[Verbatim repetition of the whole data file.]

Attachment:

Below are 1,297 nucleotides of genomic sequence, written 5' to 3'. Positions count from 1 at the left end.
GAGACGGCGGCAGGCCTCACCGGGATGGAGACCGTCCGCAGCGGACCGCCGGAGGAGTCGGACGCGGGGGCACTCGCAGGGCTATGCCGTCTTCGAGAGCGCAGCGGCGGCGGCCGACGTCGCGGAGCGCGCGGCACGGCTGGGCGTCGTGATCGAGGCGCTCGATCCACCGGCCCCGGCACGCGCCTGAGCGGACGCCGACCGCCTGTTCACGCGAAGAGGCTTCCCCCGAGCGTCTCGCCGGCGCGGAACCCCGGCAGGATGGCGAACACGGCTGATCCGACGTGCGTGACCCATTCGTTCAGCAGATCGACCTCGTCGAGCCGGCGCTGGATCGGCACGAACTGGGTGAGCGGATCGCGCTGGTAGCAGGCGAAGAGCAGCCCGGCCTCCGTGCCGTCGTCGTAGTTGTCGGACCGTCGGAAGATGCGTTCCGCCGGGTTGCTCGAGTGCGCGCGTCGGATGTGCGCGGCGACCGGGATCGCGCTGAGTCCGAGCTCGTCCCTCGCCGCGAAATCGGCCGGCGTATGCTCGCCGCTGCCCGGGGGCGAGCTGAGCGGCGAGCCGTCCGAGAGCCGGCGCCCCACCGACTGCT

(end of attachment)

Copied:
Below are 1,297 nucleotides of genomic sequence, written 5' to 3'. Positions count from 1 at the left end.
GAGACGGCGGCAGGCCTCACCGGGATGGAGACCGTCCGCAGCGGACCGCCGGAGGAGTCGGACGCGGGGGCACTCGCAGGGCTATGCCGTCTTCGAGAGCGCAGCGGCGGCGGCCGACGTCGCGGAGCGCGCGGCACGGCTGGGCGTCGTGATCGAGGCGCTCGATCCACCGGCCCCGGCACGCGCCTGAGCGGACGCCGACCGCCTGTTCACGCGAAGAGGCTTCCCCCGAGCGTCTCGCCGGCGCGGAACCCCGGCAGGATGGCGAACACGGCTGATCCGACGTGCGTGACCCATTCGTTCAGCAGATCGACCTCGTCGAGCCGGCGCTGGATCGGCACGAACTGGGTGAGCGGATCGCGCTGGTAGCAGGCGAAGAGCAGCCCGGCCTCCGTGCCGTCGTCGTAGTTGTCGGACCGTCGGAAGATGCGTTCCGCCGGGTTGCTCGAGTGCGCGCGTCGGATGTGCGCGGCGACCGGGATCGCGCTGAGTCCGAGCTCGTCCCTCGCCGCGAAATCGGCCGGCGTATGCTCGCCGCTGCCCGGGGGCGAGCTGAGCGGCGAGCCGTCCGAGAGCCGGCGCCCCACCGACTGCT